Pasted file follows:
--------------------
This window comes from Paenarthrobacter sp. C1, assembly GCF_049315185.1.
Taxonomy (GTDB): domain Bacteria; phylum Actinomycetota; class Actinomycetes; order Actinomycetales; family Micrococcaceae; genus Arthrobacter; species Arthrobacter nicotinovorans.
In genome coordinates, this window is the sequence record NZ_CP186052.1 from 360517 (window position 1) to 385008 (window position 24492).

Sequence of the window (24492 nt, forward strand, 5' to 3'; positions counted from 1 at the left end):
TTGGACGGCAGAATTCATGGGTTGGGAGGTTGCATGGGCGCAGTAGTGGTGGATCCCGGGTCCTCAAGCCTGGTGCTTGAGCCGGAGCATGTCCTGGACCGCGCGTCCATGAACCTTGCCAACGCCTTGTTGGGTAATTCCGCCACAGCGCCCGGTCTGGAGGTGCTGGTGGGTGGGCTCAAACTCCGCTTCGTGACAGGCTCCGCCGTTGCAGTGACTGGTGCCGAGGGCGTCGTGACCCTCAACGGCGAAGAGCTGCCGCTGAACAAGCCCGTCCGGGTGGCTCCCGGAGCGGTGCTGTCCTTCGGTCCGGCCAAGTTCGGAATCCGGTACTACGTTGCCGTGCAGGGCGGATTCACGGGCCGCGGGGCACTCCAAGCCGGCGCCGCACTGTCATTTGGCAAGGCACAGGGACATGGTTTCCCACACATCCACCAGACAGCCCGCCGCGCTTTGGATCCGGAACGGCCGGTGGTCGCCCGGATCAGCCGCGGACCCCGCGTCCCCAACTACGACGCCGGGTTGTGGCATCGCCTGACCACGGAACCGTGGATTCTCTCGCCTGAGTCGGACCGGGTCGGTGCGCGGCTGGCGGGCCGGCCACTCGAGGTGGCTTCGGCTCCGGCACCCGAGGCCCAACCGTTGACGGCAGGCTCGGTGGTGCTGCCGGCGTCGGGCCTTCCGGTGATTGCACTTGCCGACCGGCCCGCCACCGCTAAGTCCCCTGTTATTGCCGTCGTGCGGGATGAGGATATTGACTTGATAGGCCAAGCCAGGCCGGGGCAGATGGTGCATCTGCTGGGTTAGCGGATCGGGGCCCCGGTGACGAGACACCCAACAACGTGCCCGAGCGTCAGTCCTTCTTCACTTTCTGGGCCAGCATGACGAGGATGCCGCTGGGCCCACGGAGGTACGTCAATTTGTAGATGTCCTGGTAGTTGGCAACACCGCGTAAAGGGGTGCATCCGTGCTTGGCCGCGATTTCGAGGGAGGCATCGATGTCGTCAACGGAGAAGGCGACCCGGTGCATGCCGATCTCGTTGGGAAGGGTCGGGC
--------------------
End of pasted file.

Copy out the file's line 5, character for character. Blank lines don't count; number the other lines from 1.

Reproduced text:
TTGGACGGCAGAATTCATGGGTTGGGAGGTTGCATGGGCGCAGTAGTGGTGGATCCCGGGTCCTCAAGCCTGGTGCTTGAGCCGGAGCATGTCCTGGACCGCGCGTCCATGAACCTTGCCAACGCCTTGTTGGGTAATTCCGCCACAGCGCCCGGTCTGGAGGTGCTGGTGGGTGGGCTCAAACTCCGCTTCGTGACAGGCTCCGCCGTTGCAGTGACTGGTGCCGAGGGCGTCGTGACCCTCAACGGCGAAGAGCTGCCGCTGAACAAGCCCGTCCGGGTGGCTCCCGGAGCGGTGCTGTCCTTCGGTCCGGCCAAGTTCGGAATCCGGTACTACGTTGCCGTGCAGGGCGGATTCACGGGCCGCGGGGCACTCCAAGCCGGCGCCGCACTGTCATTTGGCAAGGCACAGGGACATGGTTTCCCACACATCCACCAGACAGCCCGCCGCGCTTTGGATCCGGAACGGCCGGTGGTCGCCCGGATCAGCCGCGGACCCCGCGTCCCCAACTACGACGCCGGGTTGTGGCATCGCCTGACCACGGAACCGTGGATTCTCTCGCCTGAGTCGGACCGGGTCGGTGCGCGGCTGGCGGGCCGGCCACTCGAGGTGGCTTCGGCTCCGGCACCCGAGGCCCAACCGTTGACGGCAGGCTCGGTGGTGCTGCCGGCGTCGGGCCTTCCGGTGATTGCACTTGCCGACCGGCCCGCCACCGCTAAGTCCCCTGTTATTGCCGTCGTGCGGGATGAGGATATTGACTTGATAGGCCAAGCCAGGCCGGGGCAGATGGTGCATCTGCTGGGTTAGCGGATCGGGGCCCCGGTGACGAGACACCCAACAACGTGCCCGAGCGTCAGTCCTTCTTCACTTTCTGGGCCAGCATGACGAGGATGCCGCTGGGCCCACGGAGGTACGTCAATTTGTAGATGTCCTGGTAGTTGGCAACACCGCGTAAAGGGGTGCATCCGTGCTTGGCCGCGATTTCGAGGGAGGCATCGATGTCGTCAACGGAGAAGGCGACCCGGTGCATGCCGATCTCGTTGGGAAGGGTCGGGC